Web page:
By: Caryn Tennant

It is Spring in Madrid. The vibrant greenery is a stark contrast to the wintry days of January when I arrived. I have been anticipating the heat, longing for the sun to set late so I can run after work and drink vermouth on a summery night. The wait has been worth it! I have never experienced the explosion of flowers and colours in the same way as I have here.

My favourite escape is to a nearby park where this growth is particularly imminent. The arid land I remember is now a fertile metropolis encircled every evening by a passing flock of swallows. There is a look-out point in Durban where I saw the swallows leave South Africa in January, days before I went to Spain. Now they are like book-ends as my Spanish chapter draws to a close next month, heading South just before I do. These little winged dodgers and divers are signals to me that all of nature runs its course –  in due timing.

“To every thing there is a season, and a time to every purpose under the heaven…”

The other thing this park has made me reflect on is the Springtime in my heart, reminding me to be thankful because I know what the converse feels like. Ephesians 3:1 talks about there being a season for everything under the sun. If we don’t like the season we are in, it can be very painful, and no matter how much we wish or pray for it to pass, the reality is that sometimes these things are beyond our control and we have to wait it out.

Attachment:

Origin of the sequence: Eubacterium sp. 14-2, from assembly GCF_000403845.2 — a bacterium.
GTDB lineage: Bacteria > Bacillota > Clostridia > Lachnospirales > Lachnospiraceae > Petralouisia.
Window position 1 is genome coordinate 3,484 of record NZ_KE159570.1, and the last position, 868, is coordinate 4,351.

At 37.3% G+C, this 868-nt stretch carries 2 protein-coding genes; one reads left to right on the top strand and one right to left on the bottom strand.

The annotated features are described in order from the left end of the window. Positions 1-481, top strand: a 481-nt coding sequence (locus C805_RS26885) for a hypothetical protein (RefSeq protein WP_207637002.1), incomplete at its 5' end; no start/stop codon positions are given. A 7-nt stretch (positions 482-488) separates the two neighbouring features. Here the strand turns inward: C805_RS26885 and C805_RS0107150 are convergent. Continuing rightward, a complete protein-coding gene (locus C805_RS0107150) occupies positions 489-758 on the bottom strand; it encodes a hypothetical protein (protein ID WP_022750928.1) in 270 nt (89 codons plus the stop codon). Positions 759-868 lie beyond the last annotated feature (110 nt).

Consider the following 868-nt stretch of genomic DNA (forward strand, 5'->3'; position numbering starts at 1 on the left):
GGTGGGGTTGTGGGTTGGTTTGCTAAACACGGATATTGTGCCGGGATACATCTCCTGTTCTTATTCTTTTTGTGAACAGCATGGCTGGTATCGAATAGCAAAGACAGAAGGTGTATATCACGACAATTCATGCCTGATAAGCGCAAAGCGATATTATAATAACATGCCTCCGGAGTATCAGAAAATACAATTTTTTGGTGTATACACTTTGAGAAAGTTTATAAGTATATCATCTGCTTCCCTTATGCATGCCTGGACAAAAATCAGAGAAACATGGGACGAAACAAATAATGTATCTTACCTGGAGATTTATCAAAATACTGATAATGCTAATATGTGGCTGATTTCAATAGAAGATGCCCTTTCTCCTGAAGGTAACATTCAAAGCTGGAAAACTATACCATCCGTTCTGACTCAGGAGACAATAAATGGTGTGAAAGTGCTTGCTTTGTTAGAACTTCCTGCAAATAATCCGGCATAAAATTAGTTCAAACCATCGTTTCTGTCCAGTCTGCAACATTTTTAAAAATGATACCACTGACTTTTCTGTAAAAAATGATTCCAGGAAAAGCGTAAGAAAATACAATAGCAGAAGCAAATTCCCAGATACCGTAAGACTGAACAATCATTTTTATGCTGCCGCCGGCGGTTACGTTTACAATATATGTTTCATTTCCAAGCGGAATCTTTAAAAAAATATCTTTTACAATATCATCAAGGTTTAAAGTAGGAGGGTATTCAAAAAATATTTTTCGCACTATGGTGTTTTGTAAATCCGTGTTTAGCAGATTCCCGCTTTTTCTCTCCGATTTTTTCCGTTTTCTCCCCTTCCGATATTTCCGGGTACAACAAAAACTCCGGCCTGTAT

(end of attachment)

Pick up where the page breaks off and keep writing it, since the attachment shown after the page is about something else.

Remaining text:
When I was in probably the most challenging season of my life, it helped when I gave it a name. I called it the season of refinement. When I chose to look at it this way, I was able to see the purpose in it. It didn’t take away the pain or the difficulty, but it helped me to persevere. When I didn’t see it like that, I was easily triggered by the fact that this season was not what I wanted it or expected it to be. It felt like I was holding the pieces of a broken picture, my dreams and fears like shards of glass, constantly aware of the sharpness of their presence, yet without the certainty of knowing how they would come together.

Now that it’s passed, am I grateful to have been there? Yes. It was a refining time indeed. It showed me what my dreams and fears were made of, but also what I was made of. In the slow discernment process, I could have felt the invitation to forsake the picture and find a new one which is sometimes what we have to do, but when I leaned into prayer, the voice that was quieter and more gentle than any of my anxieties would tell me to stay.